Now, fast-forward to 2002. George W. Bush has become president. September 11th had changed the tenor of American politics. Podesta was doing some work for PodestaMattoon, the lobbying firm that his brother ran: His disclosure forms list as clients, in 2001, the Nevada Resort Association and, in 2002, an insurance association and the private corporation of a Nevada-based developer. (To keep on theme, Nevada is where Area 51 is located.) He had not yet created the Center for American Progress, the left-leaning D.C. think tank that, starting in 2003, would snipe at conservatives, create progressive policy, and ultimately provide a farm team for the Obama White House. He was writing about civil rights in the Bush administration, the Patriot Act, and government secrecy. He was teaching law at Georgetown.

In other words, he was in a bit of a lull, at least by elite D.C. standards.

Around that same time, the SciFi Channel (now SyFy) was working on a mini-series called Taken, a fictional account of three families caught up with the Roswell crash aliens. In connection with the show, the channel launched an effort to release, through Freedom of Information Act requests, government documents related to a couple of particular UFO incidents. They commissioned journalist Leslie Kean to write a report on the government’s failure to investigate UFOs, and they hired PodestaMattoon. (Disclosure reports have the channel paying the lobbying firm $140,000 in 2002.) SciFi, along with Kean, formed the Coalition for Freedom of Information, to organize the FOIA effort, and PodestaMattoon partner Ed Rothschild served as the director.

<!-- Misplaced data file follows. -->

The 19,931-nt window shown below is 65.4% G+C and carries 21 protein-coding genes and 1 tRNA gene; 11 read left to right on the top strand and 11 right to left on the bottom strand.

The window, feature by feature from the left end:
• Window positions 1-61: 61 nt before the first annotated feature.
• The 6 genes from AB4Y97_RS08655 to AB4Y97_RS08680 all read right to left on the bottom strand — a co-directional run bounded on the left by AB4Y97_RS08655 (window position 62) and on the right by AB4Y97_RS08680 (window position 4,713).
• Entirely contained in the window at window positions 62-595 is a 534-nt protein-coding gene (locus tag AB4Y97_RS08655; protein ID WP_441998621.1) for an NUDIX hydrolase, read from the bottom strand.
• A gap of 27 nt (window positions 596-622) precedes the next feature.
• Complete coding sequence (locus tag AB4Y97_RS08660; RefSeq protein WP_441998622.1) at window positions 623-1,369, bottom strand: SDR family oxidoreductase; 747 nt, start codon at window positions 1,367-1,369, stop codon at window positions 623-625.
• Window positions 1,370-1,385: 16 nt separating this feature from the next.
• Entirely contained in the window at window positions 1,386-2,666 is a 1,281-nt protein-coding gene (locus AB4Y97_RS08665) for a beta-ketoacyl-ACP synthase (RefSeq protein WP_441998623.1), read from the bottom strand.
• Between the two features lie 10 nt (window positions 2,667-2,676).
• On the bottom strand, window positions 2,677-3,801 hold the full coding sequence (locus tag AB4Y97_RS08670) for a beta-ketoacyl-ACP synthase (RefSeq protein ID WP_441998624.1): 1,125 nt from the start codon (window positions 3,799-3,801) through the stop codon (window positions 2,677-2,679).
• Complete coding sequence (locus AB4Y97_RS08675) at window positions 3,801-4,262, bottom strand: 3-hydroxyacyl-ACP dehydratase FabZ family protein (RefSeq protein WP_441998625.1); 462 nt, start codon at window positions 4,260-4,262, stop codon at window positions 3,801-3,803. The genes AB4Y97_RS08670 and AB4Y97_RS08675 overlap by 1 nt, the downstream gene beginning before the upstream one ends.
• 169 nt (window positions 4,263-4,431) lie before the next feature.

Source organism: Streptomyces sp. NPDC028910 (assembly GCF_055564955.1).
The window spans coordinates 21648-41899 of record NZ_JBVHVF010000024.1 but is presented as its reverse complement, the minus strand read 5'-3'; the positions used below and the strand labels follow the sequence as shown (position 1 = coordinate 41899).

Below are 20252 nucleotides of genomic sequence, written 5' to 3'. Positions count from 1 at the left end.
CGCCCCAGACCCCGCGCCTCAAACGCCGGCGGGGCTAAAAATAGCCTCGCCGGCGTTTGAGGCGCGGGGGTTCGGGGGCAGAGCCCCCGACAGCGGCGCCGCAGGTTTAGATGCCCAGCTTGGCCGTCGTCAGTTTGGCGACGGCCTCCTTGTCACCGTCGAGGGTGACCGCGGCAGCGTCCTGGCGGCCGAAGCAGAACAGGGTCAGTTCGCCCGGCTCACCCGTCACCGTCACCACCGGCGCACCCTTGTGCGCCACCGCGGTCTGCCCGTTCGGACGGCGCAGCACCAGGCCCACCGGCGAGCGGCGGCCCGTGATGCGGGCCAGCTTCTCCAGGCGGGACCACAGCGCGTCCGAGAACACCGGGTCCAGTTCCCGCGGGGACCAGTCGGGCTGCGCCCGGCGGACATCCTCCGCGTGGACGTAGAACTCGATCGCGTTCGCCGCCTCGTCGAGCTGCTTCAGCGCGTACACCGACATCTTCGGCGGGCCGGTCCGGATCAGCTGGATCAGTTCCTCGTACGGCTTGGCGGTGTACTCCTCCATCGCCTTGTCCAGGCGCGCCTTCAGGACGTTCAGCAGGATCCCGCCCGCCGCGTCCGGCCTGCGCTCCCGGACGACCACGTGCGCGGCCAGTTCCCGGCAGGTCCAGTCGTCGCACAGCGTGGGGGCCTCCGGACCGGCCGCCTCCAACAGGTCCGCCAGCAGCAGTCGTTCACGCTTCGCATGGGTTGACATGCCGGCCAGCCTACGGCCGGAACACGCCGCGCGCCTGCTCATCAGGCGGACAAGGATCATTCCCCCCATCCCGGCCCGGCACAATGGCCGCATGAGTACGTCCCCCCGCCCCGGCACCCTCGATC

In October, the SciFi channel also put on an press conference at the National Press Club (one of the main functions of which is hosting sideshow press conferences). Although John Podesta wasn’t on the SciFi account, officially, he appeared at the press conference to advocate for releasing UFO-related documents. “I think it’s time to open the book on questions that have remained in the dark; on questions of government investigations of UFOs,” he said.

Naturally, the SciFi channel got a lot of coverage for the press conference and its push for transparency. As a publicity stunt, it worked beautifully.